Then I stopped writing from the back forward. I started at the beginning and wrote toward where I left off. This was both a blessing and a curse. The question that had been hovering around the narrative took over. Because I started at the end, I lost the feeling of where I was within the book. I feel like there are holes that I haven’t filled in yet. I know my end has changed, because jumping around the way I did brought different pieces to light that needed to be resolved in a little bit different way.

I learned a lot from this experiment. It doesn’t matter how many novels you write - each one teaches you something. My method of discovery works better with an outline, which I have had for each of these novels. I write better when I take a mostly-forward direction from the beginning to the end. I have this picture in my head that changes as I progress through my story world, and the holes become apparent as I near the end, then I skip around again and write the scenes that plug the holes. By the time I reach the end, I generally have to cut off the beginning to find where my story truly starts. But writing that false beginning also gets me within the world and it is real to me.

I wouldn’t know all of this if I hadn’t written so many drafts. I know that I need to print these things off to read them and start editing. If I try to do that digitally, I don’t get anywhere. Next month I’m excited to start a new project.

So my revised goal for the next 11 days is to put the novel in chronological order as it stands, read through it, write the revised ending that finishes the conflict that decided it was going to be the focus of the narrative, and to make notes about where I think the holes are to start editing in December. It’s respectable to say I wrote 113k toward two YA novels in 66 writing days.

Of Course, There’s an App for That, But Does It Help?

I have a Surface tablet. I still use my iPad. I have an Android phone. I’m often confused which platform I am using.

My husband wanted to get me a great gift with the Surface (RT). I had the touch keyboard at first, but it annoyed me that I couldn’t type more than 40 wpm. I broke that barrier once, with great concentration and pounding my fingers into the thing. He switched the cover with the typing cover – about three times the thickness but it has actual keys. I love actual keys. At least I no longer have to worry about the keyboard slowing me down.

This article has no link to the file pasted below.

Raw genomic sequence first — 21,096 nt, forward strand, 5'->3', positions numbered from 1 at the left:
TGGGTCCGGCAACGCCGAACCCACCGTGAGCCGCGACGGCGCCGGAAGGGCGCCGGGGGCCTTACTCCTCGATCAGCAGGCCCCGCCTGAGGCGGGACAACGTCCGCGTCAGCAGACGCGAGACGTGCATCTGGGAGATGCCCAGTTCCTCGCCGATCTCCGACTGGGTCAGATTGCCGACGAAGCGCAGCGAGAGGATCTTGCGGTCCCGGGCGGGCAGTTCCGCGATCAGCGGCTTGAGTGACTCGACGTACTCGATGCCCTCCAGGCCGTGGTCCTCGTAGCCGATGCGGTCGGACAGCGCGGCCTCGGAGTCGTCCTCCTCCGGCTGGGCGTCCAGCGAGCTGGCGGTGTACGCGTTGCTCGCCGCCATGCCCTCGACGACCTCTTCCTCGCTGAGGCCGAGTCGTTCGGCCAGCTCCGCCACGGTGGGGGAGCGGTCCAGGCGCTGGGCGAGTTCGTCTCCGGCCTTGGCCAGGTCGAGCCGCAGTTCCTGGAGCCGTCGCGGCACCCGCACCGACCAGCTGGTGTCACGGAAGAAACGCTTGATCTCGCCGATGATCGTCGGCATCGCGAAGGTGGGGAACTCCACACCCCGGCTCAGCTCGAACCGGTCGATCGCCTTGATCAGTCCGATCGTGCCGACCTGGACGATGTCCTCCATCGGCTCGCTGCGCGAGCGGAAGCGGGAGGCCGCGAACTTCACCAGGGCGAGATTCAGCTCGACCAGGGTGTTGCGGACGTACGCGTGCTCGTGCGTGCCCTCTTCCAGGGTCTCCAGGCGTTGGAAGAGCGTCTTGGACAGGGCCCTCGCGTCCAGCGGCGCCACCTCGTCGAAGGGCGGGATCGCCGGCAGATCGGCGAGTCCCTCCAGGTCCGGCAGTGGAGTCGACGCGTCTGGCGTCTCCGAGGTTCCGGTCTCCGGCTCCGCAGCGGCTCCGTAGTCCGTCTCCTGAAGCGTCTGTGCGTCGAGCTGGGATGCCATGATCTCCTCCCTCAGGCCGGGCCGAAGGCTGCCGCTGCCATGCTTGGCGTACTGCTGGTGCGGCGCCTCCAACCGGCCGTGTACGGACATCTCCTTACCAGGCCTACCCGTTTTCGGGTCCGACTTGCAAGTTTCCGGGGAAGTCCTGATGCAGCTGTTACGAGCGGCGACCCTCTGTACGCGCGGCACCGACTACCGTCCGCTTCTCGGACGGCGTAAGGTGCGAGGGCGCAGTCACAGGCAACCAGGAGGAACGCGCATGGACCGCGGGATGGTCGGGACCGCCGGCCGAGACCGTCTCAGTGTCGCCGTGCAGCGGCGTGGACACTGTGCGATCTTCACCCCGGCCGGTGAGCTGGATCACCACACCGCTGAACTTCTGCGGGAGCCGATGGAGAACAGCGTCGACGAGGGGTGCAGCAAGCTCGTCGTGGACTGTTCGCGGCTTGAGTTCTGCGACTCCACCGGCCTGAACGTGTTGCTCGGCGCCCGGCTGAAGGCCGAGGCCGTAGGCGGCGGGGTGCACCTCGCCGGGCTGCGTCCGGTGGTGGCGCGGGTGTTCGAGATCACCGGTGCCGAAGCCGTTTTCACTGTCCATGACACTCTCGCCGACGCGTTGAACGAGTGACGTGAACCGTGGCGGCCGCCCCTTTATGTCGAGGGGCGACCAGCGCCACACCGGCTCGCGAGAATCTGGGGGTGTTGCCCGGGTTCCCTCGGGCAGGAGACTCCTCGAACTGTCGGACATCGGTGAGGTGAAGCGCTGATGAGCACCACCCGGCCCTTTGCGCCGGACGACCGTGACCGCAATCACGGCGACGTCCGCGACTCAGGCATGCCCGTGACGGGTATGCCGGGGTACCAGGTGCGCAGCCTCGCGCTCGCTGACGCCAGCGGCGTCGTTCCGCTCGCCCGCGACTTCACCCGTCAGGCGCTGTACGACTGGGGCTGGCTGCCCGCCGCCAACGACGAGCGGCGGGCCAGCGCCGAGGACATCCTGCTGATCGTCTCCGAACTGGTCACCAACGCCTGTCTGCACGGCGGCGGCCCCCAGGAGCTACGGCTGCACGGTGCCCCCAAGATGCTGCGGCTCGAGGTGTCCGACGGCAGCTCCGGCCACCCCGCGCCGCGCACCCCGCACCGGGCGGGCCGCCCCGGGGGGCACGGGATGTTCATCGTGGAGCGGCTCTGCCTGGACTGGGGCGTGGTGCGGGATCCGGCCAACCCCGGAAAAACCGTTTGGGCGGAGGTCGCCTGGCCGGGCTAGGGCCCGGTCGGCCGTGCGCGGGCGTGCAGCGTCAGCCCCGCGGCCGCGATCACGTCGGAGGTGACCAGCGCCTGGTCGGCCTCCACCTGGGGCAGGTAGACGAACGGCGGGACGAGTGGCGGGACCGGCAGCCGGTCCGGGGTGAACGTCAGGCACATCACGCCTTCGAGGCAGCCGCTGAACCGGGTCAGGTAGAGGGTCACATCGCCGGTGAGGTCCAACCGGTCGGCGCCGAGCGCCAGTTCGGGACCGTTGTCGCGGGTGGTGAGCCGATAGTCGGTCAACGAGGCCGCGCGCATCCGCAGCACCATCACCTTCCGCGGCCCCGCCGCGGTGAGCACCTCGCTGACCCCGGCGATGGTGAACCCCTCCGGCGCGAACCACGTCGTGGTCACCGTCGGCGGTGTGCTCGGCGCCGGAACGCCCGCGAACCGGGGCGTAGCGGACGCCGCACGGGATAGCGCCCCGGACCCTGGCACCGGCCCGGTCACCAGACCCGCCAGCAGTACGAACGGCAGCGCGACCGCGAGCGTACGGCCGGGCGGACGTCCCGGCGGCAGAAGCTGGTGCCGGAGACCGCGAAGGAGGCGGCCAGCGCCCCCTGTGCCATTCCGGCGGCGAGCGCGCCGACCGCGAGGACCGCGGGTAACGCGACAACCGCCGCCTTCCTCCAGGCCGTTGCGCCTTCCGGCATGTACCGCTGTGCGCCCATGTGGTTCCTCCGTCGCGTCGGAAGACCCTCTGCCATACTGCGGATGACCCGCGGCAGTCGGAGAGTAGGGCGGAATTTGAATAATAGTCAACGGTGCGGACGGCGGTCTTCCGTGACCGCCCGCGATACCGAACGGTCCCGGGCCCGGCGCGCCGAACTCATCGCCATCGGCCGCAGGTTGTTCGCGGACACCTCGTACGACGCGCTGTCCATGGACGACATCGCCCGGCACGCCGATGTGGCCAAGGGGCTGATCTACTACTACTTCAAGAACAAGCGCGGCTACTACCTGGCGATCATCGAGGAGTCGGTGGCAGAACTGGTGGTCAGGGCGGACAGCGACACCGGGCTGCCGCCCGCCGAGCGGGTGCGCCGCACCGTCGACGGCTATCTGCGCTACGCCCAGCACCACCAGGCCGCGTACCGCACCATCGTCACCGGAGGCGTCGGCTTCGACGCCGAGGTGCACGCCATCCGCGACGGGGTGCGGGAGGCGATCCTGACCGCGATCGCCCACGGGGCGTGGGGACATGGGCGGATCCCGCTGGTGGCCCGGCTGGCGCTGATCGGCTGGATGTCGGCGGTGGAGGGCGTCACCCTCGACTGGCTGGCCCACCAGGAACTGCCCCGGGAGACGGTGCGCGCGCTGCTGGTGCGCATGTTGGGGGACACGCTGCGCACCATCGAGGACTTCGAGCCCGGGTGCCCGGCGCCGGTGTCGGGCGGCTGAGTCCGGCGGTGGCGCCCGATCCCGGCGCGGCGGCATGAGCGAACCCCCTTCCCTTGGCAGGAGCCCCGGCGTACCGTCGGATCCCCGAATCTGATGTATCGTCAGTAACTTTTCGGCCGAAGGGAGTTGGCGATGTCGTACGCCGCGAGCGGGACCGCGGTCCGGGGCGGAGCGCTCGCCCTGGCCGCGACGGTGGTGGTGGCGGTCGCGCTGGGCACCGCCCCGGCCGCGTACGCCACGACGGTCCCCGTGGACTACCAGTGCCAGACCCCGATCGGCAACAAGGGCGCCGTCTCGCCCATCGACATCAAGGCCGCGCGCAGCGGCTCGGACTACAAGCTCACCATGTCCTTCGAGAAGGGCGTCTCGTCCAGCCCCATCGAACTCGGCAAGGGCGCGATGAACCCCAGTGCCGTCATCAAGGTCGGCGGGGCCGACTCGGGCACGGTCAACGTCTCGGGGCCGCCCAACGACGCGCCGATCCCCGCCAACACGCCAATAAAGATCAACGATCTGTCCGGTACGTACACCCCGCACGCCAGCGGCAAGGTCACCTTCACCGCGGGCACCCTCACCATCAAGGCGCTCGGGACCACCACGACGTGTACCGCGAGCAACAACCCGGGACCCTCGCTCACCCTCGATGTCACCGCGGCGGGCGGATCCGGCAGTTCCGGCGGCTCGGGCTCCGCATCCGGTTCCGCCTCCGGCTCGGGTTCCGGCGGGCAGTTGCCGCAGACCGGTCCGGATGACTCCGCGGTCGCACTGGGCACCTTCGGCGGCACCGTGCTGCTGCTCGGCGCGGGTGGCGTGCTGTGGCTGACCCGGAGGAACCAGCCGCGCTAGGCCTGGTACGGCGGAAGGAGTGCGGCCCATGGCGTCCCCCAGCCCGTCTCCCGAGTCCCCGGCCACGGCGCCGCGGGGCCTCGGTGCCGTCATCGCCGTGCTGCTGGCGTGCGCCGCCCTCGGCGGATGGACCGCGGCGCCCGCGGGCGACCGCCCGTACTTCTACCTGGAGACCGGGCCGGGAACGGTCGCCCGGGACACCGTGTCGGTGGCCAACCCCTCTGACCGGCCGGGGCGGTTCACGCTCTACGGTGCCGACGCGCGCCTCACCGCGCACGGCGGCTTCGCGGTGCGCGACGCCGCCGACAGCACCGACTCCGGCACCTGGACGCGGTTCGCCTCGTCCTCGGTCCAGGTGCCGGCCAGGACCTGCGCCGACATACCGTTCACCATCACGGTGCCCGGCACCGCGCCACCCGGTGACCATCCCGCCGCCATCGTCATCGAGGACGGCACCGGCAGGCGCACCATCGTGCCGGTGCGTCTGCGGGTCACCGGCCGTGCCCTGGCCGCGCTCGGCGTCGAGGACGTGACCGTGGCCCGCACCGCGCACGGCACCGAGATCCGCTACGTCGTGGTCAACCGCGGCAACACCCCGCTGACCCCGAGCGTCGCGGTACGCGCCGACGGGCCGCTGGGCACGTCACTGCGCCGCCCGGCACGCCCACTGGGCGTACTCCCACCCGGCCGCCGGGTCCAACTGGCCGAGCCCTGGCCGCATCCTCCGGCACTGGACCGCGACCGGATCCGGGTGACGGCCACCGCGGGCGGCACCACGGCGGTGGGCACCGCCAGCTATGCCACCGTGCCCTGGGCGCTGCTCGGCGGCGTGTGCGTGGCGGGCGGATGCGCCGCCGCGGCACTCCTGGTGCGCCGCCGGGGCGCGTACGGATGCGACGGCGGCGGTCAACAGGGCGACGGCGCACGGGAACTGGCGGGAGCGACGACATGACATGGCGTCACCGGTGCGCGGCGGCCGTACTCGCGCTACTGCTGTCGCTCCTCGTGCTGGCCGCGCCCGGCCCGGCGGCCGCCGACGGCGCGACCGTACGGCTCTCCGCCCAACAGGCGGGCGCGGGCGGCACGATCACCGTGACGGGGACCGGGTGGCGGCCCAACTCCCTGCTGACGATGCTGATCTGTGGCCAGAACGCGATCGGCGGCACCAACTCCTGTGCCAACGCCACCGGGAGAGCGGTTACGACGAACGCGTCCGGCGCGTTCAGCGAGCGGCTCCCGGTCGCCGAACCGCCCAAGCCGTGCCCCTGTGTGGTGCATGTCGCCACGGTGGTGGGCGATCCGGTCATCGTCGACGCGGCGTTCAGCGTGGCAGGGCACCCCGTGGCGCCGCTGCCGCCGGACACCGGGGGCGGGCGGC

My Android phone also has the hidden keyboard, rather than the touch screen. One of my friends always questions how I can text her so fast, and that’s the reason.

I can’t let go of my iPad, though. The Surface was meant to replace it. I keeping seeing those commercials where the Surface beats the iPad. I’m sure that depends on how you use it. If I’m using social media, I pretty much want my iPad. When I update Facebook, Twitter, anything that ought to scroll – the Microsoft version dumps it all in on top, so you have to go down to read the new stuff, then go back to the top, then do it again. The iPad and Android versions all give you a break, then put them on top so you can scroll through them at will in the same direction. It seems like such a small thing, but it annoys me enough to reach for another device.

My phone won’t let me send direct messages on Twitter. No idea why. Just another quirk. I’m trying not to worry about it too much. My son is about to enter his terrible twos. My last phone didn’t survive my daughter through that age.